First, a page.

As for Japan, it is stuck in the paradox that for the last two centuries, they’ve been told and have told themselves that Asian countries are primitive, weak, and bad, while Western (i.e. white) countries are progressive, strong, and good. So Japan does not want to be Asian but they are reminded on a fairly regular and humiliating basis that they are not equals to white countries. It leads to a schizophrenic attitude that they’re told to normalize and be just another Asian country but that makes them very anxious about whether that means they will be considered or be in fact a primitive, weak, and bad country. Hence the weirdness of things like being sorry for the violence of the war but glorifying Japan’s brief moment of greatness, that moment when Japan was considered as big or a bigger threat to the Anglo world order as Germany, even if it means being equated to the Nazis. It’s one of the best things I’ve read to summarize Japanese attitudes on the subject. You could probably argue it’s not that way but it is certainly a very interesting and different way of looking at it.

This is like sampling vegetables with professional chefs at the farmer’s market. It’s very technical and it’s not about whether it tastes good or bad since they’re looking for certain flavors to combine rather than eating it for sustenance. It’s very interesting and I don’t regret reading it, but it’s not for everyone.

Book Review: Master Of The Senate: The Years of Lyndon Johnson by Robert Caro

This is volume 3 of Caro’s epic series about LBJ, covering the context of 40s politics and Johnson’s rapid rise to power in the Senate through the 50s, culminating with the passage of the 1957 civil rights bill, setting the stage for his vice presidency in 1960.

The most striking feature, which I posted about before, is seeing American politics through the prism of the North-South divide. Southerners were very bitter about their low place in American politics, considered the backwater hicks, idiots, and racists of the American population, which I think could still characterize them today. They also chafed at the way Northerners, particularly liberals, wanted to jam federal legislation, particularly social policy. down the throats of their states and citizens, seeming to revel all the more when it contradicted or damaged existing Southern cultural norms, which might also arguably persist today. Not that the South did themselves any favors with their habits of revising all instances of Senate transcripts to use “nigger” instead of Negro and ignoring the appalling lack of justice and equality with regard to black Americans in the South.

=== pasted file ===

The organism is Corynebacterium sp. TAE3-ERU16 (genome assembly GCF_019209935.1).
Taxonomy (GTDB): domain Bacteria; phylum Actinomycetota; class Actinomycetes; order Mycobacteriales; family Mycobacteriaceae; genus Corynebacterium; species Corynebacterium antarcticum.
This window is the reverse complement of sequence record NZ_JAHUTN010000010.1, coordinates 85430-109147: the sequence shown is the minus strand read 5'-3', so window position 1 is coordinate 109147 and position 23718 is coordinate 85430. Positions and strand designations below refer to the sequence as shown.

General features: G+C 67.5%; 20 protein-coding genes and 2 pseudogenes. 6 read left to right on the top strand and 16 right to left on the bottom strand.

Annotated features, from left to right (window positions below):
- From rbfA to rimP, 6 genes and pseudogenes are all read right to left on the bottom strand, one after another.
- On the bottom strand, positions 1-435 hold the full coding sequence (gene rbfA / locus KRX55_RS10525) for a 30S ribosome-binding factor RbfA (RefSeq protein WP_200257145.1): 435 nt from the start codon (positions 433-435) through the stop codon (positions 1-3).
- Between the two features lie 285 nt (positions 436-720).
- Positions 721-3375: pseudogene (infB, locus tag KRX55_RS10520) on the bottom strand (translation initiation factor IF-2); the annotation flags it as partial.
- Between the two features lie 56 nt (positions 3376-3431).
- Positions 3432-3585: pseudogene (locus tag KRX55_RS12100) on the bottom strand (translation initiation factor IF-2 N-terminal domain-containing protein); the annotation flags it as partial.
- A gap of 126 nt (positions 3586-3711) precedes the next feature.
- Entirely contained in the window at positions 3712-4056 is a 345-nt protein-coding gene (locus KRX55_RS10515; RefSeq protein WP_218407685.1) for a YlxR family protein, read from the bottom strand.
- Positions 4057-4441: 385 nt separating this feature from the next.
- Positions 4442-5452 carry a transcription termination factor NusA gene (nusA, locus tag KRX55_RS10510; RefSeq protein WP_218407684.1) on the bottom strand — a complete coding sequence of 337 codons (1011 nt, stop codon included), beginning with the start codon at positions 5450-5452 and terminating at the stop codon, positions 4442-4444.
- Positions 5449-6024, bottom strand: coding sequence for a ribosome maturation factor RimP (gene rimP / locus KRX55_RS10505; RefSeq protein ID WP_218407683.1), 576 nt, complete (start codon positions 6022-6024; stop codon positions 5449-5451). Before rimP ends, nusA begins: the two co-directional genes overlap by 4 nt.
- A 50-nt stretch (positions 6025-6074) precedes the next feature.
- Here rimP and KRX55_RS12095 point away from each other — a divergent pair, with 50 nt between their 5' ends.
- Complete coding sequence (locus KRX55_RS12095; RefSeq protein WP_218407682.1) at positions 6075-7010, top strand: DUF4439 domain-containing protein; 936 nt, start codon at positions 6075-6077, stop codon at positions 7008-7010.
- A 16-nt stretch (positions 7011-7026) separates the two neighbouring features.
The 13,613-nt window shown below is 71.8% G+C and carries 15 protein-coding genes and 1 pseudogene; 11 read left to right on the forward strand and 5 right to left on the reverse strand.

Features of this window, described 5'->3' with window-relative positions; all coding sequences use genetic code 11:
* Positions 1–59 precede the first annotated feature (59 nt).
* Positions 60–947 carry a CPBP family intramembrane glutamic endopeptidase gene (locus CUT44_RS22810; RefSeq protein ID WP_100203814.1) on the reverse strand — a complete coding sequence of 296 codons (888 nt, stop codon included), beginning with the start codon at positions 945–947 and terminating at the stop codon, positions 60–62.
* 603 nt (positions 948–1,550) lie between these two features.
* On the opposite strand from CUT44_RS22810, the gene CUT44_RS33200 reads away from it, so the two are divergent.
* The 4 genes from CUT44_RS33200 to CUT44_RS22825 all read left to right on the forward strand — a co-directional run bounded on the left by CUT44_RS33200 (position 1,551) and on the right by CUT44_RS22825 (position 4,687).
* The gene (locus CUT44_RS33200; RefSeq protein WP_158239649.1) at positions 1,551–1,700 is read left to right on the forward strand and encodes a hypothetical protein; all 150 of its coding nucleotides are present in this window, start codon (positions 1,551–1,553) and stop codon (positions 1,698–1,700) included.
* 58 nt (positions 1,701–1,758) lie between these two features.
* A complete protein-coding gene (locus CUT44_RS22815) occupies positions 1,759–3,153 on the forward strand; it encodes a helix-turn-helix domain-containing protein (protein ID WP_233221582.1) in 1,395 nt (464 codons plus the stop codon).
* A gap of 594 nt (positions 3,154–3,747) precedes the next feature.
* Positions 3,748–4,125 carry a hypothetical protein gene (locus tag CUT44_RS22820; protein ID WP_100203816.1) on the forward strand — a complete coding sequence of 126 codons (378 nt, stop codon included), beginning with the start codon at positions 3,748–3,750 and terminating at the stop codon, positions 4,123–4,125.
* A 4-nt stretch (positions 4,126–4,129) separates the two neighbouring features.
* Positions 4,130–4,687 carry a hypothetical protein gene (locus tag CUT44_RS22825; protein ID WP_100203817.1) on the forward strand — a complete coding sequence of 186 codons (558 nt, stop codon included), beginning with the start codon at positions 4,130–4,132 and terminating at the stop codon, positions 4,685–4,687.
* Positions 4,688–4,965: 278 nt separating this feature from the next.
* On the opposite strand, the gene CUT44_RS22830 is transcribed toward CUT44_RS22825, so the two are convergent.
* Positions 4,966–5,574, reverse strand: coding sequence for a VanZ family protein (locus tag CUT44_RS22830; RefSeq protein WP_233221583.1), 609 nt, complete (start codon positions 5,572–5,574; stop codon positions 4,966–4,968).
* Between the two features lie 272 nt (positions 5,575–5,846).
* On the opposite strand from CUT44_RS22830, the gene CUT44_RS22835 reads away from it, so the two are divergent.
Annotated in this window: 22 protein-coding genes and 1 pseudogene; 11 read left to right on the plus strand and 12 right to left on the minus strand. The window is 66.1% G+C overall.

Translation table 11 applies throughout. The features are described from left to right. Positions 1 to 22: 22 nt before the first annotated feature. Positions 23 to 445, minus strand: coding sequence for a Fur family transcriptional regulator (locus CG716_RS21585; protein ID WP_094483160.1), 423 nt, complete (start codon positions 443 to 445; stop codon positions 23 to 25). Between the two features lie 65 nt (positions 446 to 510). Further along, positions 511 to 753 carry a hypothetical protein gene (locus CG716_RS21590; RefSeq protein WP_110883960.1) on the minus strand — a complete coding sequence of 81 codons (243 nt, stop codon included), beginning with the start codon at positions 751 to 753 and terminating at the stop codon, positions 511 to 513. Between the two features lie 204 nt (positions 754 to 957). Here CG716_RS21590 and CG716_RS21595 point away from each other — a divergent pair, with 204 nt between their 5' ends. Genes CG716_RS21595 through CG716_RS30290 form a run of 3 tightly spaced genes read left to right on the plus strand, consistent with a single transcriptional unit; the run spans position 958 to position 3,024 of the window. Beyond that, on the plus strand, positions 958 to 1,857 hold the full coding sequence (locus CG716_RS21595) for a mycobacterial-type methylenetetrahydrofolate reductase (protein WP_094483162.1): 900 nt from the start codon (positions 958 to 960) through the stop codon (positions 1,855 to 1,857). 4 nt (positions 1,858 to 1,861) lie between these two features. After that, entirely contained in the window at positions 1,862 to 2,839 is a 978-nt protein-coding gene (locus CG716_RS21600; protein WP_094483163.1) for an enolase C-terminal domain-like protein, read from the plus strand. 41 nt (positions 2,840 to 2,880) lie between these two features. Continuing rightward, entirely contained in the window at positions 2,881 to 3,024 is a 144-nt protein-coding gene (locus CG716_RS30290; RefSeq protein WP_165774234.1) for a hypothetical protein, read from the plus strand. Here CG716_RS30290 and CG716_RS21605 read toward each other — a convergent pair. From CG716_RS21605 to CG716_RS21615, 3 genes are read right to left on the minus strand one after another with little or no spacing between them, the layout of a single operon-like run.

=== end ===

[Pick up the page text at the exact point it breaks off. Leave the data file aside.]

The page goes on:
But Southern politicians were very canny, led by Richard Russell of Georgia, who passed his torch to an upstart from Texas named Lyndon B Johnson. They stacked Democratic and Congressional leadership positions with Southern candidates, used the filibuster generously to ensure their concerns were always compromised and baked into legislation, and made sure their interests were always represented in media accounts of Congressional and Washington debates. LBJ eventually also flipped the script with the presidency, where no Southerner had been elected president in the century before him (i.e. since the Civil War), since then 4 of the 8 presidents have been Southerners (Carter, HW Bush, Clinton, W Bush). You could argue that the South comprises 11 states and a quarter of the US population, but they wield half the power of the United States. Interestingly, throughout this period, the South’s great rallying cry was that they were a minority, possibly the realest minority of the United States, hence their continued death-grip on the filibuster.